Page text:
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Yearslong court fight between Cheniere, Tellurian stretches into 2019

A long-running legal dispute over proposed multibillion-dollar LNG projects between LNG exporter Cheniere Energy Inc. and rival startup Tellurian Inc. will continue into 2019 after a ruling from a Texas appellate court.

The dispute involves multiple claims and counterclaims stretching back to 2016, after former Cheniere CEO Charif Souki was forced out the previous year by billionaire activist investor Carl Icahn. Souki went on to co-found Tellurian, which is developing the proposed Driftwood LNG terminal in Louisiana and is considered to be among the front-runners in a second generation of LNG export hopefuls seeking to commercially sanction projects in 2019. The conflict is related to projects in Louisiana proposed by Cheniere and Parallax Enterprises, a predecessor entity to Tellurian that was a business partner of Cheniere.

The latest development came from Texas' 14th Court of Appeals, which ruled Dec. 27, 2018, that a trial court wrongly prevented Cheniere from initiating foreclosure proceedings a year earlier against Parallax Enterprises' interest in a subsidiary. The appellate court reversed the trial court's injunction order and sent the case back to the Houston trial court, where a trial is scheduled for June. The appellate court did not review the underlying merits of the case in reversing the injunction on technical grounds. (Texas 14th Court of Appeals docket 14-17-00982-CV)

Cheniere accused Parallax of failing to pay back a $46 million loan for developing LNG projects that Cheniere said Tellurian would ultimately benefit from. Tellurian has said those efforts, the proposed Live Oak LNG and Louisiana LNG facilities, were separate from its own Driftwood LNG venture.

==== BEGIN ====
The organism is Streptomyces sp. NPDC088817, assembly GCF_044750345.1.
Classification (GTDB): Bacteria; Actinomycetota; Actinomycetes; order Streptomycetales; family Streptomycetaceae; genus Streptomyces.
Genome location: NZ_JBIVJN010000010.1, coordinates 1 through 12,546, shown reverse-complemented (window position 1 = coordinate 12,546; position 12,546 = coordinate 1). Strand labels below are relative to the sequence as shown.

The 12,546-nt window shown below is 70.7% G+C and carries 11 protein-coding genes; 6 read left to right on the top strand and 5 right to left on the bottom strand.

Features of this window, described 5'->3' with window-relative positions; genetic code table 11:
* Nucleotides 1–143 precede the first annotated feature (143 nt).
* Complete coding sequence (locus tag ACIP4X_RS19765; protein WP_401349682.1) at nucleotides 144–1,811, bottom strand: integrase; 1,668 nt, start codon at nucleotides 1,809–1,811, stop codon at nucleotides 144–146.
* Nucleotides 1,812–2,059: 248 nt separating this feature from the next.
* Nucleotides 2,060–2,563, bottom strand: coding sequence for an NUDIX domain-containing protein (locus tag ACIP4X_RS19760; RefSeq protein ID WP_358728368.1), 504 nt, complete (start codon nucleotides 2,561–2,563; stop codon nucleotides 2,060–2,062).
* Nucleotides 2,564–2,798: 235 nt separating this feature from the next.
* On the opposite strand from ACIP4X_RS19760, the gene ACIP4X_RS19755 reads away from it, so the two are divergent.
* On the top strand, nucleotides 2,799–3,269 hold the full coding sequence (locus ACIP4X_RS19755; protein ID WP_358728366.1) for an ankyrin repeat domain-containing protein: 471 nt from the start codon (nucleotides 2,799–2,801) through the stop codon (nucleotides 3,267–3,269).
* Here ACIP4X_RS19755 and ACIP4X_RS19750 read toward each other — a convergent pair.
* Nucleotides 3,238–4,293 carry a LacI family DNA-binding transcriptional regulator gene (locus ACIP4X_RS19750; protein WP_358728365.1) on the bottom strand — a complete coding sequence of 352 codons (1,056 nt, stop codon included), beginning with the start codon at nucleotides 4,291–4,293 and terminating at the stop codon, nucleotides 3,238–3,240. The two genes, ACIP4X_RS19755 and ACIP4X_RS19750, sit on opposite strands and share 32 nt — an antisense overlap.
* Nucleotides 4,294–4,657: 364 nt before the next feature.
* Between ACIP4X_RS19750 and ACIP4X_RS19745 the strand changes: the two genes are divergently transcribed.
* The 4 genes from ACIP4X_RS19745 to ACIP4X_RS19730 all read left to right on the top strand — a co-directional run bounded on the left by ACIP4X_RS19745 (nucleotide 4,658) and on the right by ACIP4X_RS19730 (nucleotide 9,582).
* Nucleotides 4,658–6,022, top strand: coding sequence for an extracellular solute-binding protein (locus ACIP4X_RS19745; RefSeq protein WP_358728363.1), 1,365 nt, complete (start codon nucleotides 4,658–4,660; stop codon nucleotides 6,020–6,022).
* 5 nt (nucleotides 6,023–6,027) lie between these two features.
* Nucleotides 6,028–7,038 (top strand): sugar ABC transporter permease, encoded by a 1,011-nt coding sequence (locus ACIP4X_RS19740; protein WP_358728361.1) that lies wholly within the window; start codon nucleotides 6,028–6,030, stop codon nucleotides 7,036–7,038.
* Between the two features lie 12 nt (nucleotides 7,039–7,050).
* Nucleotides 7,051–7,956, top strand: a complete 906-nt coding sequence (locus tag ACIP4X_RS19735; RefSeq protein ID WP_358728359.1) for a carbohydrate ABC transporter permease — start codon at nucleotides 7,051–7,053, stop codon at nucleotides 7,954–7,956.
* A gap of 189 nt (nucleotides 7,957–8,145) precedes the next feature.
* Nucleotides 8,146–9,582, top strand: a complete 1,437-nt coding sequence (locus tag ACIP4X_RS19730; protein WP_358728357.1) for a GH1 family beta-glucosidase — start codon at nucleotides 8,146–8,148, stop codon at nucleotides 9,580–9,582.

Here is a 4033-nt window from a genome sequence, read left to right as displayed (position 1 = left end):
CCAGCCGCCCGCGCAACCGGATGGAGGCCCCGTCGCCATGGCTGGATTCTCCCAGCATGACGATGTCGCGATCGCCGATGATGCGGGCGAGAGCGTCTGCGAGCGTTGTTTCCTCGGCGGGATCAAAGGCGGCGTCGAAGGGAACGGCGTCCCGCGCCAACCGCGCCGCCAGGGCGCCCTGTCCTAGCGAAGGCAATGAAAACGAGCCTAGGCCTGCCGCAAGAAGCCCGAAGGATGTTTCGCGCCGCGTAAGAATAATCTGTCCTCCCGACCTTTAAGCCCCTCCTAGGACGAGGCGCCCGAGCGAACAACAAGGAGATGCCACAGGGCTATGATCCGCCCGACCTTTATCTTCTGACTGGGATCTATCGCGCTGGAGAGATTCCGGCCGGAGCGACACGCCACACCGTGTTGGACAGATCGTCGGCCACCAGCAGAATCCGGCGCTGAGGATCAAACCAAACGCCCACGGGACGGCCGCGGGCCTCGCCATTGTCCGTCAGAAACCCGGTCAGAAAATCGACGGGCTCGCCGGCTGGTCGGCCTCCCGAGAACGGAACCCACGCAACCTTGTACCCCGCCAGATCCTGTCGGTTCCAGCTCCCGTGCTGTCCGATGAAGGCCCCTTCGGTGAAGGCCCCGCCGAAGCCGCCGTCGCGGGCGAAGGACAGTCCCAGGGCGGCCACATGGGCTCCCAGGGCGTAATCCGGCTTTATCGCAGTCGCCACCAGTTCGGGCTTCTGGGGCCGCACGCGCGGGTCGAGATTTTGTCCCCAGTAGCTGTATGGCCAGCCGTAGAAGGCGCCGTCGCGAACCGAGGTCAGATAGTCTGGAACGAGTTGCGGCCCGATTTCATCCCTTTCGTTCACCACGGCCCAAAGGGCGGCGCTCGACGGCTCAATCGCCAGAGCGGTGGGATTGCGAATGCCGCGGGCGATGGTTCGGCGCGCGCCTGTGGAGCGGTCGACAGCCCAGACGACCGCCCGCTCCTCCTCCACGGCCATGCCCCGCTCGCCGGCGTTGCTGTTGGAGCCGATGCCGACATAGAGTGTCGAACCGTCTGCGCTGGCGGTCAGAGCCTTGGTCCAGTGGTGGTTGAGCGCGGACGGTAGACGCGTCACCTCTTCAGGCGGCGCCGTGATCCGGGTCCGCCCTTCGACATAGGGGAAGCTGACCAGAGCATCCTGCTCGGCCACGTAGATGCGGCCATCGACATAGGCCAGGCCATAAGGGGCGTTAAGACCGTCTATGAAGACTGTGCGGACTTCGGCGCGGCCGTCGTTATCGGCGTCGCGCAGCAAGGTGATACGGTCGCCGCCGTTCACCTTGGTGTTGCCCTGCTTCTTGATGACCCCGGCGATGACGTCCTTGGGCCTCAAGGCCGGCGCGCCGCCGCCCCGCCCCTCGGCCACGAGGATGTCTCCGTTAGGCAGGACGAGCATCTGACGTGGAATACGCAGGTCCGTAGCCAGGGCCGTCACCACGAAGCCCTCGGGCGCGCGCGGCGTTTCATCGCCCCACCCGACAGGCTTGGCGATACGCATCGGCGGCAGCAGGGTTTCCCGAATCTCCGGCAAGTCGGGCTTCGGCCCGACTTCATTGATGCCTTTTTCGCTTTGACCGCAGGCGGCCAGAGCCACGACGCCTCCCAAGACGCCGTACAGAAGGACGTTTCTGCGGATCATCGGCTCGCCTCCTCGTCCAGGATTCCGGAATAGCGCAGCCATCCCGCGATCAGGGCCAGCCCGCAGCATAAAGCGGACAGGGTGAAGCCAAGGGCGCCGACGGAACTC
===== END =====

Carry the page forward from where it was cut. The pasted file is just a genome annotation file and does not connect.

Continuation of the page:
Souki's ouster from Cheniere followed disagreements over his expansion plans, including the Parallax projects. Within months of leaving Cheniere, Souki announced Tellurian, founding it with former BG Group PLC COO Martin Houston. Parallax Enterprises was founded by Houston in late 2014 following discussions with then-Cheniere CEO Souki about the development of midscale LNG facilities, according to court documents. Houston is one of the Parallax principals named in Cheniere's lawsuit.

The collapse of the partnership between Parallax and Cheniere, followed by the lawsuit, spelled the end of Parallax.

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Cheniere has alleged that Tellurian misappropriated liquefaction business opportunities Cheniere was developing with Parallax.

"Upon the formation of Tellurian — which took over Parallax Enterprises' office space and continued its business under a new name — the individual defendants began pursuing that same business opportunity through Tellurian," Cheniere said in court documents. "The individual defendants (and Tellurian) thus reaped the benefits of tens of millions of dollars of development work that [Cheniere LNG Terminal LLC] financed, while … shirking Parallax Enterprises' obligation to repay any portion of the substantial funds [Cheniere] had loaned to it to pay for the work and … placing out of [Cheniere's] reach Parallax's assets pledged to secure the financial obligation under the secured note."

Parallax argued that its relationship with Cheniere was a "joint venture and agreement" to develop the pair of LNG projects, according to court documents. After the agreement collapsed, Parallax sued Cheniere, alleging a breach of contract, among other claims. Parallax said the $46 million payment was "a capital investment in the two projects" instead of "enforceable debt."

Parallax also contended that additional funds were due from Cheniere and that once development stopped on the two projects, Parallax was left owing millions to third parties.

"In short, Cheniere contends the individual defendants formed Tellurian to 'take over' the Live Oak project after Cheniere abandoned it," Parallax parties said in court documents. "Cheniere is wrong on the facts, which show that Tellurian's 'Driftwood' project is not the same project Live Oak was pursuing."

Cheniere countersued, claiming Parallax was required to repay what it called a loan under a "secured note." Cheniere also sought to start foreclosing on the interest Parallax had in Live Oak LNG LLC, contending it was collateral on the secured note. Parallax succeeded in arguing that the trial court should issue a temporary injunction to stop the foreclosure sale, pending trial.

Cheniere declined to comment about the case. In past regulatory filings, the company said, "We do not expect that the resolution of this litigation will have a material adverse impact on our financial results."

Tellurian also declined to comment. In its regulatory filings, Tellurian said, "We believe that Cheniere's claims against Tellurian Investments, Driftwood LNG, Driftwood Pipeline and Tellurian Services are without merit and do not expect the resolution of the suit to have a material effect on our results of operation or financial condition."